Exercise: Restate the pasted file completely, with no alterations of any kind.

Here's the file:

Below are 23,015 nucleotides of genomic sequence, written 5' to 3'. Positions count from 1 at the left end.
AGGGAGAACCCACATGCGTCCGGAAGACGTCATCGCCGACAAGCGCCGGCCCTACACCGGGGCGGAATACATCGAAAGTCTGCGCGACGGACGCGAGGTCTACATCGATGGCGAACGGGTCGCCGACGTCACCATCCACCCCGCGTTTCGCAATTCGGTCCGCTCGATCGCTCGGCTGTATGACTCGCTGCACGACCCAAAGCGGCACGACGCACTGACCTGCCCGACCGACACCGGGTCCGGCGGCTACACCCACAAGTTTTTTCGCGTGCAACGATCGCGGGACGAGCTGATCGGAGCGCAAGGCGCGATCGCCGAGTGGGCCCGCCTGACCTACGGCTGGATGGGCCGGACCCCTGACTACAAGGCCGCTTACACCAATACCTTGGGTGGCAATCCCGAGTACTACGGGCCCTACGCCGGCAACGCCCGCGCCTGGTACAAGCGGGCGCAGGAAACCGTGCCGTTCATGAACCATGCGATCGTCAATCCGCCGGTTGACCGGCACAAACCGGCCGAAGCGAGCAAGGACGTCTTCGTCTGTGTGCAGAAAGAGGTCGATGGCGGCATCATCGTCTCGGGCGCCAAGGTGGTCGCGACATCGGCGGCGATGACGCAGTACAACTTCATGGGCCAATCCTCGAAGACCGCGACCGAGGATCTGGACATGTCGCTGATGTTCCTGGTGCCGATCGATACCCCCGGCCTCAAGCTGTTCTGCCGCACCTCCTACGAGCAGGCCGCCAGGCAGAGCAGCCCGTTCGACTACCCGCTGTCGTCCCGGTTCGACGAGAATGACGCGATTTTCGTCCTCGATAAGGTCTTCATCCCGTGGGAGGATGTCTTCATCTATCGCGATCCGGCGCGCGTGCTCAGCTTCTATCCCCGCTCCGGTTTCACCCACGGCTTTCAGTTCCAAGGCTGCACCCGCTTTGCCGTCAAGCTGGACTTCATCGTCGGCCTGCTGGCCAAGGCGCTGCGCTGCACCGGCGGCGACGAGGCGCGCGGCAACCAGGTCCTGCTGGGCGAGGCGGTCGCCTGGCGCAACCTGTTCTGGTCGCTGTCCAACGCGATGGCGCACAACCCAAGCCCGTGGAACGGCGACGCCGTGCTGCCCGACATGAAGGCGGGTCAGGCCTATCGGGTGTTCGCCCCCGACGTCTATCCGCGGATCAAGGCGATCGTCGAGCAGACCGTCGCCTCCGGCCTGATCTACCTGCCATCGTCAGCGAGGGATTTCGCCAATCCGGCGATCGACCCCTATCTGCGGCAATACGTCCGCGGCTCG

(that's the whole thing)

Below are 23,015 nucleotides of genomic sequence, written 5' to 3'. Positions count from 1 at the left end.
AGGGAGAACCCACATGCGTCCGGAAGACGTCATCGCCGACAAGCGCCGGCCCTACACCGGGGCGGAATACATCGAAAGTCTGCGCGACGGACGCGAGGTCTACATCGATGGCGAACGGGTCGCCGACGTCACCATCCACCCCGCGTTTCGCAATTCGGTCCGCTCGATCGCTCGGCTGTATGACTCGCTGCACGACCCAAAGCGGCACGACGCACTGACCTGCCCGACCGACACCGGGTCCGGCGGCTACACCCACAAGTTTTTTCGCGTGCAACGATCGCGGGACGAGCTGATCGGAGCGCAAGGCGCGATCGCCGAGTGGGCCCGCCTGACCTACGGCTGGATGGGCCGGACCCCTGACTACAAGGCCGCTTACACCAATACCTTGGGTGGCAATCCCGAGTACTACGGGCCCTACGCCGGCAACGCCCGCGCCTGGTACAAGCGGGCGCAGGAAACCGTGCCGTTCATGAACCATGCGATCGTCAATCCGCCGGTTGACCGGCACAAACCGGCCGAAGCGAGCAAGGACGTCTTCGTCTGTGTGCAGAAAGAGGTCGATGGCGGCATCATCGTCTCGGGCGCCAAGGTGGTCGCGACATCGGCGGCGATGACGCAGTACAACTTCATGGGCCAATCCTCGAAGACCGCGACCGAGGATCTGGACATGTCGCTGATGTTCCTGGTGCCGATCGATACCCCCGGCCTCAAGCTGTTCTGCCGCACCTCCTACGAGCAGGCCGCCAGGCAGAGCAGCCCGTTCGACTACCCGCTGTCGTCCCGGTTCGACGAGAATGACGCGATTTTCGTCCTCGATAAGGTCTTCATCCCGTGGGAGGATGTCTTCATCTATCGCGATCCGGCGCGCGTGCTCAGCTTCTATCCCCGCTCCGGTTTCACCCACGGCTTTCAGTTCCAAGGCTGCACCCGCTTTGCCGTCAAGCTGGACTTCATCGTCGGCCTGCTGGCCAAGGCGCTGCGCTGCACCGGCGGCGACGAGGCGCGCGGCAACCAGGTCCTGCTGGGCGAGGCGGTCGCCTGGCGCAACCTGTTCTGGTCGCTGTCCAACGCGATGGCGCACAACCCAAGCCCGTGGAACGGCGACGCCGTGCTGCCCGACATGAAGGCGGGTCAGGCCTATCGGGTGTTCGCCCCCGACGTCTATCCGCGGATCAAGGCGATCGTCGAGCAGACCGTCGCCTCCGGCCTGATCTACCTGCCATCGTCAGCGAGGGATTTCGCCAATCCGGCGATCGACCCCTATCTGCGGCAATACGTCCGCGGCTCG